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The future of energy-efficiency support in Ireland

Ross O'Dwyer Naturgy

Ross O'Dwyer

Energy Efficiency Executive
18/08/2020
Energy efficiency Obligation Schemes

Background

The Irish Government launched the Energy Efficiency Obligation Scheme (EEOS) in 2014 to help meet European energy-reduction targets. The scheme requires large energy suppliers, such as Naturgy Ireland, to support energy-efficiency projects in homes and businesses across the country. This support has consisted mostly of financial contributions and the provision of engineering resources to measure and verify energy savings.

 The current scheme terminates at the end of 2020. The government, however, is legally required to transpose the European Commission’s amended 2018 Energy Efficiency Directive (EED), which requires further energy savings through the period 2021-2030. The Department of Communications, Climate Action and the Environment (DCCAE) issued a high-level decision paper in June 2019 indicating that a new Energy Efficiency Obligation Scheme would come into effect in January 2021. The new scheme is anticipated to bring important changes for Irish energy users.

Obligation Schemes, Old and New

The main change expected in the new scheme is a different method of measuring energy savings. To understand this, it is important to distinguish between two ways of expressing energy consumption: Final Energy (FE) and Primary Energy Equivalent (PEE).

Consider the example of using one kilowatt-hour (kWh) of electricity to power an electric heater. This represents one-kilowatt hour of Final Energy consumption. However, there are inherent inefficiencies in the generation, transmission, and distribution of electricity. This means that more than one kilowatt-hour was required upstream, to provide the single kilowatt-hour of electricity to its end-user. The Sustainable Energy Authority of Ireland (SEAI) uses a PEE conversion factor of 2.5 in the current scheme. This has meant that every kilowatt-hour of electricity saved corresponds to a Primary Energy saving of 2.5 kWh (equivalent to 2.5 “energy credits”).

On the other hand, using one kilowatt-hour of gas in your boiler is almost the same whether measured in Final or Primary Energy: one kilowatt hour. This is because all of the Primary Energy in the gas is converted to heat onsite, unlike the example of the electric heater.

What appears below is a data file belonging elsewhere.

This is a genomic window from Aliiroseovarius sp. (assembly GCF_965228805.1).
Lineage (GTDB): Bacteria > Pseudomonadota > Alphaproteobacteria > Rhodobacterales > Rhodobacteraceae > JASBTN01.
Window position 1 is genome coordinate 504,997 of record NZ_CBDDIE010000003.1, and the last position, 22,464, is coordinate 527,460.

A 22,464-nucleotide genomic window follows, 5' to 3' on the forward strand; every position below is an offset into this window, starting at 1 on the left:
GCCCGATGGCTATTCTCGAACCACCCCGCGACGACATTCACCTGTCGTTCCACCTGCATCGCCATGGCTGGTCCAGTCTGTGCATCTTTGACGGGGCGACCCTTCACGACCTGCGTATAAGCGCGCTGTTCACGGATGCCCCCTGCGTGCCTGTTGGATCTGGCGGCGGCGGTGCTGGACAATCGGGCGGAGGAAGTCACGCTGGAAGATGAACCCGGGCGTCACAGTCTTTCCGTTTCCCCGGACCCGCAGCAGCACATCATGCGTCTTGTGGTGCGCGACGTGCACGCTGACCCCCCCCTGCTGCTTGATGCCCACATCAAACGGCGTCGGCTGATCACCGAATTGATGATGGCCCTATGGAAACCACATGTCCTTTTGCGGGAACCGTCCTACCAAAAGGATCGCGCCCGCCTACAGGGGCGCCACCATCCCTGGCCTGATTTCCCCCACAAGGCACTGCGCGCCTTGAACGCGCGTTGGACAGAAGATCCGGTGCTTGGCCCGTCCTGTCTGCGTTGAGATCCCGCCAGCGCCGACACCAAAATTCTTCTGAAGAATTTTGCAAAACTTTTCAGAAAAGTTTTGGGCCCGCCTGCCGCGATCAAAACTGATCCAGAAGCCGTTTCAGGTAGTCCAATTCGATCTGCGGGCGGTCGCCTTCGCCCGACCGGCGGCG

In the new scheme, savings will be measured in Final Energy, rather than Primary Energy Equivalent.

What does this mean for Large Energy Users?

The switch to Final Energy could mean less support for projects involving electrical savings. LED lighting upgrades have contributed greatly to the current scheme’s success, but these may be phased out eventually in the new scheme. Even if allowed, lighting projects will no longer enjoy the current Primary Energy multiplier, so they will be smaller in value.

Thermal energy savings, such as those from boiler upgrades, will be of the same value when measured in Final Energy. Therefore, support for these projects can be expected to continue. Some projects aimed at electrification of a thermal load, e.g. replacing a boiler with a heat pump, will qualify for larger grants under the new scheme.

Naturgy is continuing to support energy-efficiency improvements under the current scheme until the end of 2020. If you would like more information on energy-efficiency support, please contact your account manager, or Naturgy’s Head of Energy Services, Ciaran Gahan (ciaran.gahan@naturgy.ie).

Naturgy’s full range of Energy-Efficiency services is displayed on our website:

https://naturgy.ie/products-and-services/energy-efficiency/   

Further information on the current scheme can be found on the SEAI’s website:

https://www.seai.ie/business-and-public-sector/business-grants-and-supports/energy-efficiency-obligation-scheme/